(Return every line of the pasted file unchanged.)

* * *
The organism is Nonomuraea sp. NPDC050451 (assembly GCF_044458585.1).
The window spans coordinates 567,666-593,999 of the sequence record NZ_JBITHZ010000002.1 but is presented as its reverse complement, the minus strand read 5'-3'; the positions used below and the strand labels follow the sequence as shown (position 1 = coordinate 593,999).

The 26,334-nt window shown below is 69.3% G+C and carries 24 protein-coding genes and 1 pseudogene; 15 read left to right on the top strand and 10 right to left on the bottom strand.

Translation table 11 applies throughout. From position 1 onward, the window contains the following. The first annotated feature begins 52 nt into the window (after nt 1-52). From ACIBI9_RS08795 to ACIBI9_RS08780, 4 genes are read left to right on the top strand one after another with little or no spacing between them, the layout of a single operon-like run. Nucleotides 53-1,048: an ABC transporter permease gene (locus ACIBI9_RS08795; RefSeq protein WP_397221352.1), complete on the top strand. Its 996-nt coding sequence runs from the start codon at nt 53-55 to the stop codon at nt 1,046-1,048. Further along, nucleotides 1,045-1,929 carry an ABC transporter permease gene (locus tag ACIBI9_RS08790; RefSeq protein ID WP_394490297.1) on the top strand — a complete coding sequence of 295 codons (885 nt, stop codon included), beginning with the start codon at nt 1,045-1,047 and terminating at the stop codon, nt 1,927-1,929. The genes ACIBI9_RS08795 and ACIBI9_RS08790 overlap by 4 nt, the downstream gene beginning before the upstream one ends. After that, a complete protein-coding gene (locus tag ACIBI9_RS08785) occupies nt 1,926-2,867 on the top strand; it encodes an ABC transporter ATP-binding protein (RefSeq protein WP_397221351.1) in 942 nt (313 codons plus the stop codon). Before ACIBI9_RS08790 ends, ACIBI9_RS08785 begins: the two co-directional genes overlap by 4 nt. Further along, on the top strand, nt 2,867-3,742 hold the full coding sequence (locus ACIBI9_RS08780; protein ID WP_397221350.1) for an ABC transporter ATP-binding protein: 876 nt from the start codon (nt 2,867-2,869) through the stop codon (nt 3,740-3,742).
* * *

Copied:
The organism is Nonomuraea sp. NPDC050451 (assembly GCF_044458585.1).
The window spans coordinates 567,666-593,999 of the sequence record NZ_JBITHZ010000002.1 but is presented as its reverse complement, the minus strand read 5'-3'; the positions used below and the strand labels follow the sequence as shown (position 1 = coordinate 593,999).

The 26,334-nt window shown below is 69.3% G+C and carries 24 protein-coding genes and 1 pseudogene; 15 read left to right on the top strand and 10 right to left on the bottom strand.

Translation table 11 applies throughout. From position 1 onward, the window contains the following. The first annotated feature begins 52 nt into the window (after nt 1-52). From ACIBI9_RS08795 to ACIBI9_RS08780, 4 genes are read left to right on the top strand one after another with little or no spacing between them, the layout of a single operon-like run. Nucleotides 53-1,048: an ABC transporter permease gene (locus ACIBI9_RS08795; RefSeq protein WP_397221352.1), complete on the top strand. Its 996-nt coding sequence runs from the start codon at nt 53-55 to the stop codon at nt 1,046-1,048. Further along, nucleotides 1,045-1,929 carry an ABC transporter permease gene (locus tag ACIBI9_RS08790; RefSeq protein ID WP_394490297.1) on the top strand — a complete coding sequence of 295 codons (885 nt, stop codon included), beginning with the start codon at nt 1,045-1,047 and terminating at the stop codon, nt 1,927-1,929. The genes ACIBI9_RS08795 and ACIBI9_RS08790 overlap by 4 nt, the downstream gene beginning before the upstream one ends. After that, a complete protein-coding gene (locus tag ACIBI9_RS08785) occupies nt 1,926-2,867 on the top strand; it encodes an ABC transporter ATP-binding protein (RefSeq protein WP_397221351.1) in 942 nt (313 codons plus the stop codon). Before ACIBI9_RS08790 ends, ACIBI9_RS08785 begins: the two co-directional genes overlap by 4 nt. Further along, on the top strand, nt 2,867-3,742 hold the full coding sequence (locus ACIBI9_RS08780; protein ID WP_397221350.1) for an ABC transporter ATP-binding protein: 876 nt from the start codon (nt 2,867-2,869) through the stop codon (nt 3,740-3,742).